With his group now retreating before the advancing armour, Naylor saw his chance. The tank commander, seeing the fleeing British troops, appeared above the turret for a better view of the street. Passing Naylor’s position without a sideways glance, he was unaware of the danger into which he had allowed his crew to stray. John looked back up the street and, seeing no infantry, made his move. He stole in behind the vehicle; a burst of shell fire from the tank concealed his progress up the track guard, and, by the time the commander turned, it was too late. A crushing blow from Naylor’s rifle butt sent him slumping back into the interior of the tank, and he was followed by a fistful of grenades dropped in behind him by the now fleeing British corporal. The four-second fuse gave Naylor just enough time to dive for cover as the tank exploded, killing all those on board and sending the first wave of advancing German infantrymen running for shelter amongst the ruins of the once-beautiful street. John took the opportunity to make good his escape, joining up with the rest of his company at the beach.

   ‘What was all that, Naylor?’ Lieutenant Peters asked. ‘The rest of your men arrived here a while ago.’

   ‘Just a bit of a lesson for the Jerries, sir,’ John smiled. ‘Where’s the Bren?’

   Moving back up the beach, Naylor set the machine-gun up to cover the end of the street now blocked by the burning tank. His only targets would be the German infantry inching past the searing heat of the wreckage – they were easy prey, and bought more time for those on the beach. He maintained his position for a full hour until ordered to withdraw by his commanding officer; he was one of the last to leave for the ‘little ship’ sent to rescue them.    

   Back home, and at regimental headquarters ten weeks after Operation Dynamo, he stood to attention before his battalion commander, Lieutenant Colonel Dodsley. Dodsley had served in the Great War and had risen to his current rank by means of the same kind of action for which he was now about to reward Naylor.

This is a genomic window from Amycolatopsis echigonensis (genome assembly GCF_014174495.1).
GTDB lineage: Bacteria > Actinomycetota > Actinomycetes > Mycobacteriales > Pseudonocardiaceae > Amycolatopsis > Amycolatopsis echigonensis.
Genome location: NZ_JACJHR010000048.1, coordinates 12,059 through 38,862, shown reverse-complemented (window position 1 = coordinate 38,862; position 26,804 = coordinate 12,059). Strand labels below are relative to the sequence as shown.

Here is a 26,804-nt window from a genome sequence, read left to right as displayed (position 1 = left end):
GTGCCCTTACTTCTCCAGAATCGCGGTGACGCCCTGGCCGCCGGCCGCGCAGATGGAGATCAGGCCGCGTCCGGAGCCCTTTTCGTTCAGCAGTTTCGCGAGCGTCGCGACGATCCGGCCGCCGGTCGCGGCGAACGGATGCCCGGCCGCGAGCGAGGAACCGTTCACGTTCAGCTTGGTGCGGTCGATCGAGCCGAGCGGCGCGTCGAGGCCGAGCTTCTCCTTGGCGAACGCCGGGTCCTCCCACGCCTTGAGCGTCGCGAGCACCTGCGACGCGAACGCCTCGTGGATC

‘Corporal Naylor,’ he barked. ‘Your field promotion to sergeant, awarded by Lieutenant Peters, is confirmed and the regiment is proud at the recommendation of the award of the Military Cross in recognition of your acts of outstanding bravery in the face of the enemy at Dunkirk.’ Naylor snapped to attention and saluted smartly. Once free from the ceremony, and after a round of handshakes from his fellow ‘B’ Company regulars, he was summoned to a side room by Lieutenant Peters who gave him a note.

   ‘I’ve been ordered to give you this,’ he said. Naylor frowned in puzzlement at reading the contents and looked up at his superior officer.               

   ‘I don’t understand, sir. Am I being discharged?’

   ‘All I know, sergeant, is that the man whose name is on that note has pulled some strings to get you seconded to his unit from the Northants. Can’t tell you any more, but I’d get my skates on if I were you.’

   Two days later, Sergeant John Naylor was in London’s Baker Street, knocking on a plain door bearing the number on the note in his hand. He was greeted by the smiling face of an older man who opened it.

   ‘Sergeant Naylor?’ he asked. ‘Please come in; we’ve been expecting you.’ With the door now closed behind him, John Naylor was about to ask why he had been pulled out of his unit – he was beaten to the punch.

   ‘My name is Ralph Morrison – welcome to the ranks of the SOE.’